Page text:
Thankful For

 Between 25 and 50% of families with children in the counties our farm serves qualify for public assistance. We felt a need to respond.  Map  source . 

Between 25 and 50% of families with children in the counties our farm serves qualify for public assistance. We felt a need to respond.  Map source

What are we thankful for this year? There's the love of friends and family and strength in a growing community, the joy of getting a chance to do what we love on a piece of ground we get to love and improve, the satisfaction of having people enjoy the food we grow and share it to nourish the people they love... a positive feedback loop if ever there was.

I don't mean to start a firefight about public assistance, but here's a chart that shows something that surprises some people. The highest rates of Food Stamps use are often found not in dense urban centers, but in rural places, like northern Michigan. And even if you don't like the idea of federal aid programs, you might at least agree that they are an indicator of need. And in this part of the country, in many parts of the country, people—particularly families with children—cannot count on something many of us take totally, completely for granted: food.

This year and last year, our farm has been part of something we think is kind of extraordinary, a food outreach program that this season alone has given away four months of food to NINE families. Another nine families were part of this program in other seasons past.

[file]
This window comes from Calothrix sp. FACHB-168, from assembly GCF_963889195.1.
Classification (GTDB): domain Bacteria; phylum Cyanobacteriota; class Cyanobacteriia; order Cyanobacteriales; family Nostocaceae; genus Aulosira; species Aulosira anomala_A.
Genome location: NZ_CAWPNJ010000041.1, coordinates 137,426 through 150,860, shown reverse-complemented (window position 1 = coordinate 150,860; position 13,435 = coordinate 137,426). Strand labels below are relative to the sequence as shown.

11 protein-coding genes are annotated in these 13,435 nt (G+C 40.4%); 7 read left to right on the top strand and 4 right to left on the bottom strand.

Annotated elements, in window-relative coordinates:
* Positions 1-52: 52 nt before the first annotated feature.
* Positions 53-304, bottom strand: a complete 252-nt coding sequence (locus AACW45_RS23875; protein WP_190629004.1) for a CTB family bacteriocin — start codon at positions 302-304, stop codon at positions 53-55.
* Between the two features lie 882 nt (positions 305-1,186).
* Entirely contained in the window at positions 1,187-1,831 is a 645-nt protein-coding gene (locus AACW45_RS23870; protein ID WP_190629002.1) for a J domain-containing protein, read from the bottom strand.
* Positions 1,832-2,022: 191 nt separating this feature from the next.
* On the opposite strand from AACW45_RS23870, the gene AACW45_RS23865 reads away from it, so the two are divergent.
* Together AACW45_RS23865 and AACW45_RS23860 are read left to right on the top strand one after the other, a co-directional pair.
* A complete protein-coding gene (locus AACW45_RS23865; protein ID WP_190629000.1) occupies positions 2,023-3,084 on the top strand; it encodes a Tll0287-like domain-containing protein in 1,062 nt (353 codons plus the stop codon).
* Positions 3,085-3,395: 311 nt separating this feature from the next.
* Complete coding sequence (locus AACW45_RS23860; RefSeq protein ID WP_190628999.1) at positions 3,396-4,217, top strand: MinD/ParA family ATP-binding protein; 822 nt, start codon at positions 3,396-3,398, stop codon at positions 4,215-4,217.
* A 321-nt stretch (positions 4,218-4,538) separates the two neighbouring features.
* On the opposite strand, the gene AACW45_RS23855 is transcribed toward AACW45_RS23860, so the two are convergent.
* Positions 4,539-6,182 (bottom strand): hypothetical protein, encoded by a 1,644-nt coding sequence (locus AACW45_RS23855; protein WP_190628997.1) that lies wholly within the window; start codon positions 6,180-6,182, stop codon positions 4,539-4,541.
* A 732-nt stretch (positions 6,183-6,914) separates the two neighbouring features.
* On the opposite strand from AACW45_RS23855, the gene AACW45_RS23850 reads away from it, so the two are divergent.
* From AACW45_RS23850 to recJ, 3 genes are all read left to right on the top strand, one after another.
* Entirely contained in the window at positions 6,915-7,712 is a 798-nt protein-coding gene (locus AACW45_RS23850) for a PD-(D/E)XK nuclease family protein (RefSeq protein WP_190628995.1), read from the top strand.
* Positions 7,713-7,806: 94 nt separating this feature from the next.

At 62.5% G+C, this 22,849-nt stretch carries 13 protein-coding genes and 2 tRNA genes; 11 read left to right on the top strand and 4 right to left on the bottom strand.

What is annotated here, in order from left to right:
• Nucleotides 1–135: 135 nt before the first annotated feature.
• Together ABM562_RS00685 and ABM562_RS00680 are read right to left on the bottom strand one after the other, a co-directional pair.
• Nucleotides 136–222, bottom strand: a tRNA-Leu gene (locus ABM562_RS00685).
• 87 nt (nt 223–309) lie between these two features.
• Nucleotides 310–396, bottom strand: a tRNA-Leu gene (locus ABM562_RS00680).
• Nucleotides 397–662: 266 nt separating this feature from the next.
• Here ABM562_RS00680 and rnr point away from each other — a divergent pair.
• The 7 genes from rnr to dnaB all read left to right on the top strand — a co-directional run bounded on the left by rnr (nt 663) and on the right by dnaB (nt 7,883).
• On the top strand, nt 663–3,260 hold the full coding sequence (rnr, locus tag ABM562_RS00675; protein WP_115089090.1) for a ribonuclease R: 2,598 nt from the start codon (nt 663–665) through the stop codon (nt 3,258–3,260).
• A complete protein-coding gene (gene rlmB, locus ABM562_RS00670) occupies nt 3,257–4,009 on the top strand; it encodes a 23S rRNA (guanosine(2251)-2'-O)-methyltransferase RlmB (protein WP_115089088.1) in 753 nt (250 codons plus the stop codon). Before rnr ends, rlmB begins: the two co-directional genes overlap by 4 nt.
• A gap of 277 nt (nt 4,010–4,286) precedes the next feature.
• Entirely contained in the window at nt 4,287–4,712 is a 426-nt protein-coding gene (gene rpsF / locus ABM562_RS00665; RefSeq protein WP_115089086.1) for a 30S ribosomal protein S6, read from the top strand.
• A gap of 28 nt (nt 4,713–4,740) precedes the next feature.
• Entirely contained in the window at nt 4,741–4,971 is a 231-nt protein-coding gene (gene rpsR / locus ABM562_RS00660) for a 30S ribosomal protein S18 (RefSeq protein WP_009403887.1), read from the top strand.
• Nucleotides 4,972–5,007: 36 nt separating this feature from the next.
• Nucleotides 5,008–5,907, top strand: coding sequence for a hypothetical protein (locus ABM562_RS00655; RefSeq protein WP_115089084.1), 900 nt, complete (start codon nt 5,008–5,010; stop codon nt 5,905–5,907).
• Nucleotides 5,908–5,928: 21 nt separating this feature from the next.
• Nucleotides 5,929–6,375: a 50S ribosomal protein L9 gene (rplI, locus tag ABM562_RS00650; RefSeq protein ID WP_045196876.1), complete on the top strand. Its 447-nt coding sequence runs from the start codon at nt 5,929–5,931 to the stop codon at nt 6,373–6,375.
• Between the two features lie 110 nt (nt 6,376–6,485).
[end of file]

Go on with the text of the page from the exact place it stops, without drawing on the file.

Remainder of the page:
To do this, we partner with anyone who wants to help, which is to date: other local businesses and churches, an indie band, the local health department, and a host of too-generous individuals. 

First and foremost, the Health Department of Northwest Michigan, a wonderful, flexible, and good organization was willing to partner with a small business to make something important happen, even though it was new and unconventional. The relationship is that their nurses and social workers and clinicians identify people in need and point them to us. Then we grow a bunch of extra food. And raise money to give that food away.

Where does all this money come from? 45% of it comes from private donations, people who just write us generous checks with their hard-earned money without ever personally knowing who it goes to. And this year another 16% came from outside businesses who threw fundraisers for the program, socially-conscious and locally-minded resorts like The Inn at Bay Harbor and Boyne Mountain Resort and last year the generous collection taken up by the Unitarian Universalist Congregation of Petoskey. We also are very lucky to have the support of the band Breathe Owl Breathe, who for the past three years have thrown these wonderful concerts in our barn that have involved everything from cakewalks to silent movies. Those concerts have raised 23% of the money. And the last 16% was kicked in by our farm.

Mary BrowerComment